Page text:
Who Did Solution Providers Pick As Their Security Startup Standouts For 2015?

Solution providers looking to build out their security practice need to think beyond standard antivirus software and network security appliances and instead evaluate some of the new startups that have come to market in the past few years, according to security experts interviewed by CRN.

For Justin Kallhoff, CEO of Lincoln, Neb.-based security consultancy Infogressive, choosing a winning security partnership goes beyond evaluating the effectiveness of the technology. Instead, vendors need to bring value to the table and have good relationships with early adopters, said Kallhoff. Infogressive partners with security startup Cylance as part of a broader strategy to address advanced threat detection and protection capabilities, he said.

"Cylance is pretty young for us, but I believe strongly in the people who are there and their ability to execute on their technical vision of the technology," Kallhoff said.

[Related: 10 Innovative Security Startups To Watch In 2014]

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Clients are asking for alternatives to traditional antivirus, which clearly is not detecting serious threats, Kallhoff said. Organizations want technology that can identify suspicious activity and custom malware, zero-day exploits and other sophisticated threats, he said. It’' been a longstanding trend that has caused revenue from sales of endpoint antivirus to decline to almost nonexistent levels, Kallhoff said of his business.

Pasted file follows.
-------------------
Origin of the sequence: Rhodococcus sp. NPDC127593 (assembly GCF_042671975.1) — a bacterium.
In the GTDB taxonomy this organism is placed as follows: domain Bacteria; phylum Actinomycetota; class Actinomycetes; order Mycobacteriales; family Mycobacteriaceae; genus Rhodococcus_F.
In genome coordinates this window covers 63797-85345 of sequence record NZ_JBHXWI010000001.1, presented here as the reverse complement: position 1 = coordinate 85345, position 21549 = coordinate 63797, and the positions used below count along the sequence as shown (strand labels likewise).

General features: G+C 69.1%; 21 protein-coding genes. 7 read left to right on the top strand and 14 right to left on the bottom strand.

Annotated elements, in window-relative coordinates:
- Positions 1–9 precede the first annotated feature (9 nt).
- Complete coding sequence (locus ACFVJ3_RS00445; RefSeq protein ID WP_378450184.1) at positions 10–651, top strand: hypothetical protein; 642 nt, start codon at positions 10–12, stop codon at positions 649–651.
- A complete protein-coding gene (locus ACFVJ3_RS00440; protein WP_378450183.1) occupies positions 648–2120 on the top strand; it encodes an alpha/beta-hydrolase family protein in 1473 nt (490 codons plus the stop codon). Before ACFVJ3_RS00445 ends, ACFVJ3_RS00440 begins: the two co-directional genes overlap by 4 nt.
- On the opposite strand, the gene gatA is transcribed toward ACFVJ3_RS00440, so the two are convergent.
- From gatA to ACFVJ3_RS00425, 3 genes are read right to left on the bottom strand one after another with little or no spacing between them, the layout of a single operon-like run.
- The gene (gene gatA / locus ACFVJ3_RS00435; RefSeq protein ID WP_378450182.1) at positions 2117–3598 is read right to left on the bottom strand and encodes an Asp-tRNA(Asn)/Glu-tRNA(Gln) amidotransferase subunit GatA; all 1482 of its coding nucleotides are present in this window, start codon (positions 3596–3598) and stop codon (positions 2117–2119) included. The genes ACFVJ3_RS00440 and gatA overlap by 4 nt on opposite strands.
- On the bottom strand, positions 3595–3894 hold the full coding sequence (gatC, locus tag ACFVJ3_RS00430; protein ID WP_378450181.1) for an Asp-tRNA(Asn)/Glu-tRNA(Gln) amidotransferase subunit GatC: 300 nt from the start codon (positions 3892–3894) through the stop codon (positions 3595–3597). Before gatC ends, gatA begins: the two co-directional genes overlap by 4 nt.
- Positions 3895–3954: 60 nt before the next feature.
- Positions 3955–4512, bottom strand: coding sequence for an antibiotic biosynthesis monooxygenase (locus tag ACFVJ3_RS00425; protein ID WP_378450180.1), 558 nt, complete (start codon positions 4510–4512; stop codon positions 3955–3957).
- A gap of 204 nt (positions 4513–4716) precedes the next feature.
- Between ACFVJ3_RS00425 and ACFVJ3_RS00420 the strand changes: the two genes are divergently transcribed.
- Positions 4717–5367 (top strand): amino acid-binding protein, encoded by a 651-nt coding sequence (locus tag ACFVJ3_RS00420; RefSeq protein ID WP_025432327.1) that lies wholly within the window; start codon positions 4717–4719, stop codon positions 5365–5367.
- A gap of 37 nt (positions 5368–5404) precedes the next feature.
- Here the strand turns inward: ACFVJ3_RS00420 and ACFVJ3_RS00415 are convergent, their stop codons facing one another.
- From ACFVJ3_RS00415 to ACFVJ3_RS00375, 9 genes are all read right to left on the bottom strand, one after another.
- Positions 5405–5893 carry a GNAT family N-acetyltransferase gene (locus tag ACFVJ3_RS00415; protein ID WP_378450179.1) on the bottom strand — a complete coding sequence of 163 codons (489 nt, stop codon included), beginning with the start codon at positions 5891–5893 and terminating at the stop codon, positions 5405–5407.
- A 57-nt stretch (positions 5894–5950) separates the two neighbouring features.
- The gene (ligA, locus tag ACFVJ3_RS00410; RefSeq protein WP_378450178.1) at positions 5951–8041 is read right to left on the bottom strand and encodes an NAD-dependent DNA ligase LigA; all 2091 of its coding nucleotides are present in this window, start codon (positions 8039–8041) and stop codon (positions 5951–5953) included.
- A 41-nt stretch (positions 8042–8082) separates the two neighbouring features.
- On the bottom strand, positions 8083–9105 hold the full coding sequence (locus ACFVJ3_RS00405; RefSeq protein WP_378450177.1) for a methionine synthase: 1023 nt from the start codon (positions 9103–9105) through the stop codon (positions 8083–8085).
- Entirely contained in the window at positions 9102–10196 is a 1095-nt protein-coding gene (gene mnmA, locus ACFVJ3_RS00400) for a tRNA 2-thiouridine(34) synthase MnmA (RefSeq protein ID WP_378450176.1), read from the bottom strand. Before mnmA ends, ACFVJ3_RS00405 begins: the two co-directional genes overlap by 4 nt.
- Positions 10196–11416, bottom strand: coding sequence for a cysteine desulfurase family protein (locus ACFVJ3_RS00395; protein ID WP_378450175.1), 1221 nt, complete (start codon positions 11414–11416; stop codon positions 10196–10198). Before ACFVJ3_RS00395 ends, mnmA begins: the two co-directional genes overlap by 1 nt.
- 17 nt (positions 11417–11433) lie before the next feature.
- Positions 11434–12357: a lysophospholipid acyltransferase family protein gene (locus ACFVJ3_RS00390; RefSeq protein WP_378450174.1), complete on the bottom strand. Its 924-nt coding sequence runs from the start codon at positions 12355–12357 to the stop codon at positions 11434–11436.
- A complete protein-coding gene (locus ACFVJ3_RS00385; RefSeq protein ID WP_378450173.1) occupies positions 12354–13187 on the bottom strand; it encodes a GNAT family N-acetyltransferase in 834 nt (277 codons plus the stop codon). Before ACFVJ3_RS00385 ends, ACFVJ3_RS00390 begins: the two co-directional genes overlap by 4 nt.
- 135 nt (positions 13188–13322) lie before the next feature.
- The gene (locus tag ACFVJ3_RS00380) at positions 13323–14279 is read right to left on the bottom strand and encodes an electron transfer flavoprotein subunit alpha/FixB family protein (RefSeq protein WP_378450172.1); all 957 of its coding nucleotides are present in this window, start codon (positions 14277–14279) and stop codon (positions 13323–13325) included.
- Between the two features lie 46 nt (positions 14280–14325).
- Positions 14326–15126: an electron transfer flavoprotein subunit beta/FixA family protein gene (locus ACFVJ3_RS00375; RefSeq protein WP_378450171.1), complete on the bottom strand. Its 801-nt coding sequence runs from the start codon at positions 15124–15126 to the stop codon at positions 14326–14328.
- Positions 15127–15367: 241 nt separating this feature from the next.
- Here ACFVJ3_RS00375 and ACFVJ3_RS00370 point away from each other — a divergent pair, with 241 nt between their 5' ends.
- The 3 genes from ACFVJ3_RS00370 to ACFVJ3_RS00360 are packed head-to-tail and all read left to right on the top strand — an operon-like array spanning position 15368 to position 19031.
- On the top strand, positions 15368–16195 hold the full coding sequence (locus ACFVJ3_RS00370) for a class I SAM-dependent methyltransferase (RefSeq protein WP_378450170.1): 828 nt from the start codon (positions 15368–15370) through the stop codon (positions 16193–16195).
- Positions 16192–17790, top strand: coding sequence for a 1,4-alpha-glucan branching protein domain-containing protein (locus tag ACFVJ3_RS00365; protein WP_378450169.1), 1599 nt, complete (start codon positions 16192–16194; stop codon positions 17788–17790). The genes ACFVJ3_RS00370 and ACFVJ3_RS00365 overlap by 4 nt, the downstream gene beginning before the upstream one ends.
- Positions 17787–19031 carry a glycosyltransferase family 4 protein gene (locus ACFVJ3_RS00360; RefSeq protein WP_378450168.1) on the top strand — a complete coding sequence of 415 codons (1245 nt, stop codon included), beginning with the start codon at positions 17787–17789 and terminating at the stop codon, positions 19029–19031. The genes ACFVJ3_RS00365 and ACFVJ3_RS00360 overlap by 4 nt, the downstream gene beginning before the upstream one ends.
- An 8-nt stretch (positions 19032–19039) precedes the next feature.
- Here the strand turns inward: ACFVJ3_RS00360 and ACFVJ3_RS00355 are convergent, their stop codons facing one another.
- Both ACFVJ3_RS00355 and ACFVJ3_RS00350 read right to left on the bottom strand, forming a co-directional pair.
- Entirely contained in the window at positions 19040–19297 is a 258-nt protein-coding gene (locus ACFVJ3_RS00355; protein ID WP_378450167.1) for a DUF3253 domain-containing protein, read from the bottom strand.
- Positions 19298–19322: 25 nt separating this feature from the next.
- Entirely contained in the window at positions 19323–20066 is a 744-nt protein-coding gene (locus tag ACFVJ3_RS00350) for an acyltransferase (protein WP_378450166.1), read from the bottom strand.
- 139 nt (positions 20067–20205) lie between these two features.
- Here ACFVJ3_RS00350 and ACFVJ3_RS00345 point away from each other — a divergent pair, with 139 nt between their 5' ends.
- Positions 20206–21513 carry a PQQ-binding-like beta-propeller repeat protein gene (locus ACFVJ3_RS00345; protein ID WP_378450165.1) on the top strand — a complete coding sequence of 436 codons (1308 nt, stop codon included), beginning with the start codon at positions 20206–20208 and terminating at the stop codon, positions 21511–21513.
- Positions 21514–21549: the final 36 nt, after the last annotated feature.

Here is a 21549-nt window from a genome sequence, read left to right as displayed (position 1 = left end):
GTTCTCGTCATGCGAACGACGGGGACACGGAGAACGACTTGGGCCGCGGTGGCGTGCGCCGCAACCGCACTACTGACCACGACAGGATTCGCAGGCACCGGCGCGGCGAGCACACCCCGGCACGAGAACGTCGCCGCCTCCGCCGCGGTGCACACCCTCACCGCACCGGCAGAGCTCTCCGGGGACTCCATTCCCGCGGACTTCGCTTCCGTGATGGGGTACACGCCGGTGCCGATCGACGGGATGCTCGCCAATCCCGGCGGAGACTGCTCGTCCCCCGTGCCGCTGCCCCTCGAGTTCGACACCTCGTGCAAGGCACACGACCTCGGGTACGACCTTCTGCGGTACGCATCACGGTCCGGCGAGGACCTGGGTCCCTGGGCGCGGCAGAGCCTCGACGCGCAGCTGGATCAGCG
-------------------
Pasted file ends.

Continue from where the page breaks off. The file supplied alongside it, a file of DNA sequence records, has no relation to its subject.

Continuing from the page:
"Most people understand why antivirus is ineffective, and a dinosaur technology,’ Kallhoff said. "I would rather take my customers' money and spend it on something that gives them better potential success."

Cylance competes in a crowded space of emerging security vendors that differentiate themselves from traditional endpoint software and networking gear designed to detect threats and block them. Solution providers, IT consultancies and systems integrators should look at emerging technology that doesn't negatively impact the user experience, said Rick Holland, principal analyst at Forrester Research. The technology must appeal to systems administrators by providing actionable data and intuitive management capabilities, Holland said.

Above all, winning technologies reduce operational friction, Holland told CRN. Solution providers must ask vendors, "How do you enable teams with limited skills and staff to operationalize your tool effectively?" Holland said.

Holland has a long list of vendors that he is tracking. For example, Bromium, Invincea and Palo Alto Networks' Traps technology provide pure endpoint protection. CounterTack, Hexis and FireEye combine monitoring and threat detection with tools for removal.

Jim Matteo, CEO of San Diego-based Bird Rock Systems, said his company is partnering early with Vectra Networks, a San Jose, Calif.-based security startup that detects the subtle processes that criminals use in all stages of an attack and maps the extent of the threat and its risk profile for incident responders. Bird Rock Systems was responding to customer demand for alternatives to standard antivirus and networking gear, said Matteo.